For a video story please go to: http://newyork.newsday.com/westchester/wheelchair-sports-federation-holds-sled-hockey-benefit-1.3802509

Last Updated on Monday, 25 June 2012 13:25
12th Annual Jana Hunsaker Memorial Wheelchair Tennis Tournament (NY) Print E-mail
Written by John Hamre   


Over 60 wheelchair tennis players participated in the 12th Annual Jana Hunsaker Memorial Wheelchair Tennis Tournament at the USTA Billie Jean King National Tennis Center in Flushing Meadows Corona Park from Thursday June 7th to Sunday June 10th, 2012.  The big winner was Men's Open Singles & Doubles Winner Stephen Welch who continues his winning ways in New York City. The list of all the winners is as follows:

Men's Open Consolation & Doubles Winner:  John Becker

Men's Open Singles & Doubles Finalist:  Daniel Rodrigues
Men's Open Doubles Finalist: Rafael Medeiros
Men's A Singles & Doubles Winner: Todd Cox
Men's A Doubles Wiinner: Kevin Green
Men's A Singles Finalist: Joe Sullivan
Men's A Consolation Winner: Cristobal Rivera
Men's A Doubles Finalist: Chris Herman
Men's A Doubles Finalist: Dick Lane
Men's B Singles & Doubles Winner: Atif Moon
Men's B Doubles Winner: Jerry Russell
Men's B Singles Finalist: Ricardo Corral
Men's B Consolation & Doubles Finalist: Jose Gomez
Men's B Doubles Finalist: David Kelly
Men's C Singles Winner & Doubles Finalist: Wayne Bennett
Men's C Singles Finalist & Doubles Winners: Troy Eap
Men's C Doubles Winner: Michael Sullivan
Men's C Consolation Winner: Michael Sullivan
Men's C Doubles Finalist: Alan Salceda
Men's D Singles & Doubles Winner: Rodolfo Guevara
Men's D Doubles Winner: Stephen Santiago
Men's D Singles Finalist: Andre Lambert
Men's D Consolation Winner: Rachel Eriksen
Men's D Doubles Finalist: John Robert
Men's D Doubles Finalist: Andre Lambert
Men's Open Quad Winner & Doubles Finalist: David Jordan
Men's Open Quad Finalist & Doubles Finalist: Francois Trawalter
Men's Open Quad Doubles Winner: Marc McLean
Men's Open Quad Doubles Winner: Kevin Whalen
Al Youakim Spirit Award - James Sullivan
George McFadden Sportsmanship Award - John Becker
The tournament also hosted a Kids Clinic for children with disabilities from the New York City Department of Education.  Over 50 kids enjoyed the volunteers from the Eastern Section of the USTA and their drills & games. 
For more information about Wheelchair Tennis, please visit http://www.usta.com/Play-Tennis/Wheelchair-Tennis/Wheelchair/?intloc=headernavsub


Last Updated on Friday, 14 June 2013 23:05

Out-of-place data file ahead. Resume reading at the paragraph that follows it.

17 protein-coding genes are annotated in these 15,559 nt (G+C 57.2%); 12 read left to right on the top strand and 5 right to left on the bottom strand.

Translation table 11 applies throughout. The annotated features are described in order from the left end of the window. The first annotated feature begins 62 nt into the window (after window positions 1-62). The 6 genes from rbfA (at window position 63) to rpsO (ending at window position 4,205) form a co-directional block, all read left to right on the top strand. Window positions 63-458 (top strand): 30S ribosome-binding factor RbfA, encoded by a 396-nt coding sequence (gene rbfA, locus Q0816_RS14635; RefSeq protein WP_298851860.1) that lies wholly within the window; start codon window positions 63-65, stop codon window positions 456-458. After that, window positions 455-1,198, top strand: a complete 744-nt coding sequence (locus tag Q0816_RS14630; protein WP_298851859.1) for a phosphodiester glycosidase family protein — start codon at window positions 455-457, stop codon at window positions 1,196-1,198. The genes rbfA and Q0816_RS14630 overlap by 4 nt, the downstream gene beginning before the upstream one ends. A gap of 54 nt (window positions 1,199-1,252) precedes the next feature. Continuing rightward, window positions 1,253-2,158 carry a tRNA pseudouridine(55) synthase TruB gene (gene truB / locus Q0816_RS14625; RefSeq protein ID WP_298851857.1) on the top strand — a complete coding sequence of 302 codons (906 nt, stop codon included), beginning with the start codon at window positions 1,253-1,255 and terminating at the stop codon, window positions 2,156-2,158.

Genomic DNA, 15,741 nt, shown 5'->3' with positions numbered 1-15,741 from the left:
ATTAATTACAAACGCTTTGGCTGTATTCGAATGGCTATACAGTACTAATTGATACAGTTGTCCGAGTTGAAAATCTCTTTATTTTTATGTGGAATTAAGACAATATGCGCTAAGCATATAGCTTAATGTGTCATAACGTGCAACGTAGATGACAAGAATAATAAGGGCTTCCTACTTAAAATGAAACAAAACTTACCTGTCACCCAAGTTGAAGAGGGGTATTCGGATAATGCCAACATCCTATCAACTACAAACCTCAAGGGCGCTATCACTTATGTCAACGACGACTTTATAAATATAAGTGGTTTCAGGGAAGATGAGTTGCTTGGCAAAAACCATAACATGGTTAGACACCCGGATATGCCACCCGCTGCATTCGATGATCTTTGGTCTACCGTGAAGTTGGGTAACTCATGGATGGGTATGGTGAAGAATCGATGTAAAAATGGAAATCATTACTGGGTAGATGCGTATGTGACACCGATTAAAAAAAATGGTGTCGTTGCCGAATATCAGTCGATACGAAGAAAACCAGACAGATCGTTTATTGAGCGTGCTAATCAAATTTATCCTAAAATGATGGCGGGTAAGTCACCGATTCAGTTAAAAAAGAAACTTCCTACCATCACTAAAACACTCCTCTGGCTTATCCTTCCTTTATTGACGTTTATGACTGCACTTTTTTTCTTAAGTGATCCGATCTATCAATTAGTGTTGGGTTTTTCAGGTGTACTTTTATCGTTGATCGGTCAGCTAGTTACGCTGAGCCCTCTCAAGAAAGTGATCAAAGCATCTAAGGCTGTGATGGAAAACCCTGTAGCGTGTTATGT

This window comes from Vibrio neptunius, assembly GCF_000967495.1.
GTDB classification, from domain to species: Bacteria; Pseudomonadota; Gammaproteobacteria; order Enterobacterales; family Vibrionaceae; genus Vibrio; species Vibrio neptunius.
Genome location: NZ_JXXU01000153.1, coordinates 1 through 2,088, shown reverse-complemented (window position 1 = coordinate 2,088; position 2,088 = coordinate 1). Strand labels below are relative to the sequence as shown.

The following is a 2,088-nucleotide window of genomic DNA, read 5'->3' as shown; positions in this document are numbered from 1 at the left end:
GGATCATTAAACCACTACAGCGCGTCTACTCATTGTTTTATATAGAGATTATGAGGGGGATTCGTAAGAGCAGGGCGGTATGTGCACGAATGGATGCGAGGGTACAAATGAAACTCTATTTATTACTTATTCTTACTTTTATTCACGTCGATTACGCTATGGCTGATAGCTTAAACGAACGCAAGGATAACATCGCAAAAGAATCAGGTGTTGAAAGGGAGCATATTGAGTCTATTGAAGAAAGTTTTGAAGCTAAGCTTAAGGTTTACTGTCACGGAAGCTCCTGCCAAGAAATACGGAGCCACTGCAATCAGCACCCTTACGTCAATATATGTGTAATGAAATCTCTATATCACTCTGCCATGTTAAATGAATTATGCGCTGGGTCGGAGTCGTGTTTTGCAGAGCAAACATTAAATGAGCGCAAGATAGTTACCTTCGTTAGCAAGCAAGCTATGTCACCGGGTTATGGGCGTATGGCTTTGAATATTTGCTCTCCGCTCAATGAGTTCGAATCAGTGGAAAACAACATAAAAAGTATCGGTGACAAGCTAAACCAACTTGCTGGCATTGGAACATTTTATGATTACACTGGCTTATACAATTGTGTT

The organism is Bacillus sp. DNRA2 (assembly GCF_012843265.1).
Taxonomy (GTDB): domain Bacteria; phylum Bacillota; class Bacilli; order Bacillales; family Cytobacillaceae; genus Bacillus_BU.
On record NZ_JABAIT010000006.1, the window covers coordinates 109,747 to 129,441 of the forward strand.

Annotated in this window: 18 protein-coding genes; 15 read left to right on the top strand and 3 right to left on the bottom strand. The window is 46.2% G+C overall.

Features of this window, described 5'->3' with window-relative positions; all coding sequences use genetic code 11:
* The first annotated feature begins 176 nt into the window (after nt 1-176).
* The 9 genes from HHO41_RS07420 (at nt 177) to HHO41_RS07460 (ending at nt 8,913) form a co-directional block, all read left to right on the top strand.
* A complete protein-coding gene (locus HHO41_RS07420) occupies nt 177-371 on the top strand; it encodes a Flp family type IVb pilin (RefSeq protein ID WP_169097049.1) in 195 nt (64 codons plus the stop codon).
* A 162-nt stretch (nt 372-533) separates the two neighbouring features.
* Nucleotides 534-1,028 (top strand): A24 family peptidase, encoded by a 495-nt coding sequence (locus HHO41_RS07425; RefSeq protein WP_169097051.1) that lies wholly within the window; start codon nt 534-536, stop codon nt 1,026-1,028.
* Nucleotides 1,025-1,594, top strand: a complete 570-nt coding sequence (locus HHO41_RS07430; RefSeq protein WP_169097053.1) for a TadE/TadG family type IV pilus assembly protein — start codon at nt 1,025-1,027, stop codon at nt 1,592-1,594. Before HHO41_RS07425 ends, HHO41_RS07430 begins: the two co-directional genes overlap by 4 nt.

Written by Stu Loeser/Evelyn Erskine   


Mayor Michael R. Bloomberg today announced the appointment of Victor Calise as Commissioner of the Mayor’s Office for People with Disabilities. Commissioner Calise has served the disabled community for over 15 years, most recently as Accessibility Coordinator for Department of Parks and Recreation where he oversaw accessibility compliance at city parks and in Parks Department programming throughout the five boroughs. Commissioner Calise fills the vacancy left by the City’s first Commissioner of the Mayor’s Office for People with Disabilities, Matthew Sapolin, who passed away in November 2011. The Mayor’s Office for People with Disabilities functions as a liaison between the disability community and City government. The office works collaboratively with other agencies to assure that the rights and needs of people with disabilities are included in all City initiatives by fostering greater cooperation, communication and coordination of functions and services in New York City. Jason Mischel has served as Acting Commissioner of the Office since Sapolin’s passing.



“Our City has made significant gains to improve the lives of people with disabilities,” said Mayor Bloomberg. “Over the past ten years, former Commissioner Matthew Sapolin helped our City to break down barriers that keep people with disabilities from fully participating in all that our great city has to offer and increase accessibility for all New Yorkers. Victor Calise has the skills and experience to continue and expand on that progress and assure that the rights and needs of people with disabilities are included in the development and delivery of City services and programs. I would also like to thank Acting Commissioner Jason Mischel for his commitment to the Mayor’s Office for People with Disabilities.”